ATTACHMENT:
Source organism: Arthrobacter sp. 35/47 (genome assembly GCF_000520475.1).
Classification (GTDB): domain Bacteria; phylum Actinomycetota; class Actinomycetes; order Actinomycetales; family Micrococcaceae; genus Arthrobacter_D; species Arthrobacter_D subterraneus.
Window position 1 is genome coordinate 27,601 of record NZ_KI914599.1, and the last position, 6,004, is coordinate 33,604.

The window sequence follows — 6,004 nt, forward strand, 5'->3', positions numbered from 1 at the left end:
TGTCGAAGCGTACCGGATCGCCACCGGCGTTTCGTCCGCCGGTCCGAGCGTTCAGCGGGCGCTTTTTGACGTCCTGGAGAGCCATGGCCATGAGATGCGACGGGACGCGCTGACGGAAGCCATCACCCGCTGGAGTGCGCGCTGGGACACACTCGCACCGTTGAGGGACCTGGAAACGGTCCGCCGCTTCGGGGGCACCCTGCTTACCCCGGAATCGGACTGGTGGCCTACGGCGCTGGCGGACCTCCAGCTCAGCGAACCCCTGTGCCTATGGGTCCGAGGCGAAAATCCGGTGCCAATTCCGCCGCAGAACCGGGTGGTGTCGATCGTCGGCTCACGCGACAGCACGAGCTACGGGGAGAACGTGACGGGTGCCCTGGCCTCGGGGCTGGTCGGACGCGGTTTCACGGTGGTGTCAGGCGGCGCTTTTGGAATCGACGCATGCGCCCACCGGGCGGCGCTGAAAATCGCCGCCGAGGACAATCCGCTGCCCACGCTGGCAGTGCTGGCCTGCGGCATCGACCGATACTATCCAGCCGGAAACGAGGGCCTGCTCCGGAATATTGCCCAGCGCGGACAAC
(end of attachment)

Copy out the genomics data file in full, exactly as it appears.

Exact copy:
Source organism: Arthrobacter sp. 35/47 (genome assembly GCF_000520475.1).
Classification (GTDB): domain Bacteria; phylum Actinomycetota; class Actinomycetes; order Actinomycetales; family Micrococcaceae; genus Arthrobacter_D; species Arthrobacter_D subterraneus.
Window position 1 is genome coordinate 27,601 of record NZ_KI914599.1, and the last position, 6,004, is coordinate 33,604.

The window sequence follows — 6,004 nt, forward strand, 5'->3', positions numbered from 1 at the left end:
TGTCGAAGCGTACCGGATCGCCACCGGCGTTTCGTCCGCCGGTCCGAGCGTTCAGCGGGCGCTTTTTGACGTCCTGGAGAGCCATGGCCATGAGATGCGACGGGACGCGCTGACGGAAGCCATCACCCGCTGGAGTGCGCGCTGGGACACACTCGCACCGTTGAGGGACCTGGAAACGGTCCGCCGCTTCGGGGGCACCCTGCTTACCCCGGAATCGGACTGGTGGCCTACGGCGCTGGCGGACCTCCAGCTCAGCGAACCCCTGTGCCTATGGGTCCGAGGCGAAAATCCGGTGCCAATTCCGCCGCAGAACCGGGTGGTGTCGATCGTCGGCTCACGCGACAGCACGAGCTACGGGGAGAACGTGACGGGTGCCCTGGCCTCGGGGCTGGTCGGACGCGGTTTCACGGTGGTGTCAGGCGGCGCTTTTGGAATCGACGCATGCGCCCACCGGGCGGCGCTGAAAATCGCCGCCGAGGACAATCCGCTGCCCACGCTGGCAGTGCTGGCCTGCGGCATCGACCGATACTATCCAGCCGGAAACGAGGGCCTGCTCCGGAATATTGCCCAGCGCGGACAAC